Ellen Glasgow: The Altar of the War God
From The Battle-Ground (1902)
VIII. The Altar of the War God
Through the warm spring weather she sat beside the long window that gave on the street, or walked slowly up and down among the vegetable rows in the garden. The growing of the crops became an unending interest to her and she watched them, day by day, until she learned to know each separate plant and to look for its unfolding. When the drought came she carried water from the hydrant, and assisted by Mammy Riah sprinkled the young tomatoes until they shot up like weeds. “It is so much better than war,” she would say to Jack when he rode through the city. “Why will men kill one another when they might make things live instead?”
Beside the piazza, there was a high magnolia tree, and under this she made a little rustic bench and a bed of flowers. When the hollyhocks and the sunflowers bloomed it would look like Uplands, she said, laughing.
Under the magnolia there was quiet, but from her front window, while she sat at work, she could see the whole overcrowded city passing through sun and shadow. Sometimes distinguished strangers would go by, men from the far South in black broadcloth and slouch hats; then the President, slim and erect and very grave, riding his favourite horse to one of the encampments near the city; and then a noted beauty from another state, her chin lifted above the ribbons of her bonnet, a smile tucked in the red corners of her lips. Following there would surge by the same eager, staring throng — men too old to fight who had lost their work; women whose husbands fought in the trenches for the money that would hardly buy a sack of flour; soldiers from one of the many camps; noisy little boys with tin whistles; silent little girls waving Confederate flags. Back and forth they passed on the bright May afternoons, filling the street with a ceaseless murmur and the blur of many colours.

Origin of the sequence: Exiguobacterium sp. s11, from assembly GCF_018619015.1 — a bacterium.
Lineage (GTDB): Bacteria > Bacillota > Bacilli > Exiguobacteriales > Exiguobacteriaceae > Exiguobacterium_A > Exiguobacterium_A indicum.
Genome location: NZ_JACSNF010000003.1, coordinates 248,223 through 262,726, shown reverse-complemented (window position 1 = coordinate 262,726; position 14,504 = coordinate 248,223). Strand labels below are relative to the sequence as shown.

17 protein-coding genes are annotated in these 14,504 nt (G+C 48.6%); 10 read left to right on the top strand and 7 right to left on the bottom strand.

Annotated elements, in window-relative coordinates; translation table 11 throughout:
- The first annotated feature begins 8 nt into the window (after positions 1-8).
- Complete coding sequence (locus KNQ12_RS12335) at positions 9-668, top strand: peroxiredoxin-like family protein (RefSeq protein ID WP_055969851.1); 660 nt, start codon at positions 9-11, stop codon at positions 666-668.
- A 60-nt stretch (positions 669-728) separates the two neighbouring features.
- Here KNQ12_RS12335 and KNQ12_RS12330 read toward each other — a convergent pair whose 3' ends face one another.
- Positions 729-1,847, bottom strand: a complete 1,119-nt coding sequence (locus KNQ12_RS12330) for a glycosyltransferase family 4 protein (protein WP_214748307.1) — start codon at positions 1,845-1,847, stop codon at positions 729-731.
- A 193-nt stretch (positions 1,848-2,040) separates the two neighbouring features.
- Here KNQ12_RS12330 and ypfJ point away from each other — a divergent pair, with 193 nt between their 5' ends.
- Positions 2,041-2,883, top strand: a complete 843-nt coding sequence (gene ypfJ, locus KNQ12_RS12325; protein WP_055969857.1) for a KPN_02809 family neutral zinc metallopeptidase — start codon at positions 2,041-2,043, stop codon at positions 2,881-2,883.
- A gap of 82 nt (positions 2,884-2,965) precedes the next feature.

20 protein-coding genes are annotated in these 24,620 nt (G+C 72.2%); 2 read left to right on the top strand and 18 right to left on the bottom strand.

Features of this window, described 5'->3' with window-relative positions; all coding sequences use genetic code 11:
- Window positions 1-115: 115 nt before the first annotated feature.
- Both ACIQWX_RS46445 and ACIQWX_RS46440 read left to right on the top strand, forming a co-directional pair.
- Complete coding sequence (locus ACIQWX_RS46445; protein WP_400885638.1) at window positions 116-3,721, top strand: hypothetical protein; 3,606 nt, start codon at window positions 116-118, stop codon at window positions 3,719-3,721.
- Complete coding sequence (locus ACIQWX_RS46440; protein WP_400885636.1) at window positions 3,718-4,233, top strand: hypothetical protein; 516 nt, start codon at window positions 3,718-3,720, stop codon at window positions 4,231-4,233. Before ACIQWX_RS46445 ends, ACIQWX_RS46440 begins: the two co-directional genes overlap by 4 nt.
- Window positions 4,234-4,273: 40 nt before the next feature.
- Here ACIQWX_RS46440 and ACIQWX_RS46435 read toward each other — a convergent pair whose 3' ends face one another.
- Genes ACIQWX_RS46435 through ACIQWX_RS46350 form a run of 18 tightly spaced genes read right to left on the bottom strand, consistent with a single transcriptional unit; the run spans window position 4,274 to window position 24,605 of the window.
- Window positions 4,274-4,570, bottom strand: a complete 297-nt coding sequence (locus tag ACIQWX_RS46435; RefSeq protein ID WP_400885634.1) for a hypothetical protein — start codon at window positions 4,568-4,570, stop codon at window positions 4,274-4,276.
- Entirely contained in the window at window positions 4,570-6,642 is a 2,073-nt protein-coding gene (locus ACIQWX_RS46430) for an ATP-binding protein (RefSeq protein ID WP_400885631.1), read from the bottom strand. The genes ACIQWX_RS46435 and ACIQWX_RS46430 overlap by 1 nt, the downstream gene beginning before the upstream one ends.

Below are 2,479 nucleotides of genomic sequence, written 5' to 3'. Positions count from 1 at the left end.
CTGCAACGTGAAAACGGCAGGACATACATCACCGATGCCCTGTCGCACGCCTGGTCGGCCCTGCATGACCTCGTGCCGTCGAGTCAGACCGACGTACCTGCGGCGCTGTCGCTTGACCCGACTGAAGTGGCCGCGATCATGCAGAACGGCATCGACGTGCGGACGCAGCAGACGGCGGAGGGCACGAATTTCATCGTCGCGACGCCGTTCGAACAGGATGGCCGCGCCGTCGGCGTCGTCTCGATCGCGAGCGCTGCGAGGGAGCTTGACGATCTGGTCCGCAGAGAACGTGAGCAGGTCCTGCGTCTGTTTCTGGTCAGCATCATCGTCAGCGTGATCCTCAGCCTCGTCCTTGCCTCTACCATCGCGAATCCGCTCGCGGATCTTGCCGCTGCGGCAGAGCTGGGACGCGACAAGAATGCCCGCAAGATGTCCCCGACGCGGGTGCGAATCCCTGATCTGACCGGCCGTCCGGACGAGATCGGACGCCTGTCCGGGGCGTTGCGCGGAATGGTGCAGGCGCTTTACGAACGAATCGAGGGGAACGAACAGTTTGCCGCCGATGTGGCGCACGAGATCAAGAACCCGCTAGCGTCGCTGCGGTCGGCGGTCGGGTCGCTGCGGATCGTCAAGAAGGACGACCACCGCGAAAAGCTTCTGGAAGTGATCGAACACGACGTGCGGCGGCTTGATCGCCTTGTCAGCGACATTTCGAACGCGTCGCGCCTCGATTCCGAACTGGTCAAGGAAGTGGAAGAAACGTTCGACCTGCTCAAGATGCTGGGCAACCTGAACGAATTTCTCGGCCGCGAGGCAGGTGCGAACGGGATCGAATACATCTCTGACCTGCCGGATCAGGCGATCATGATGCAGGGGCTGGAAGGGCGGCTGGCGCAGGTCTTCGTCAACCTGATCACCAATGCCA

And again the crowd would part suddenly to make way for a battalion marching to the front, or for a single soldier riding, with muffled drums, to his grave in Hollywood. The quick step or the slow gait of the riderless horse; the wild cheers or the silence on the pavement; the “Bonnie Blue Flag” or the funeral dirge before the coffin; the eager faces of men walking to where death was or the fallen ones of those who came back with the dead; the bold flags taking the wind like sails or the banners furled with crepe as they drooped forward — there was not a day when these things did not go by near together. To Virginia, sitting at her window, it was as if life and death walked on within each other’s shadow.
That afternoon the sound of the guns rolled up the Williamsburg road, and in the streets men shouted hoarsely of an engagement with the enemy at Seven Pines. With the noise Virginia thrilled to her first feeling of danger, starting from a repose which, in its unconsciousness, had been as profound as sleep. The horror of war rushed in upon her at the moment, and with a cry she leaned out into the street, and listened for the next roll of the cannon.
A woman, with a scared face, looked up, saw her, and spoke hysterically.
“There’s not a man left in the city,” she cried. “They’ve taken my father to defend the breastworks and he’s near seventy. If you can sew or wash or cook, there’ll be work enough for you, God knows, to-morrow!”
She hurried on and Virginia, turning from the window, buried herself in the pillows upon the bed, trying in vain to shut out the noise of the cannonading and the perfume of the magnolia blossoms which came in on the southern breeze. With night the guns grew silent and the streets empty, but still the girl lay sleepless, watching with frightened eyes the shadow of Mammy Riah’s palm-leaf fan.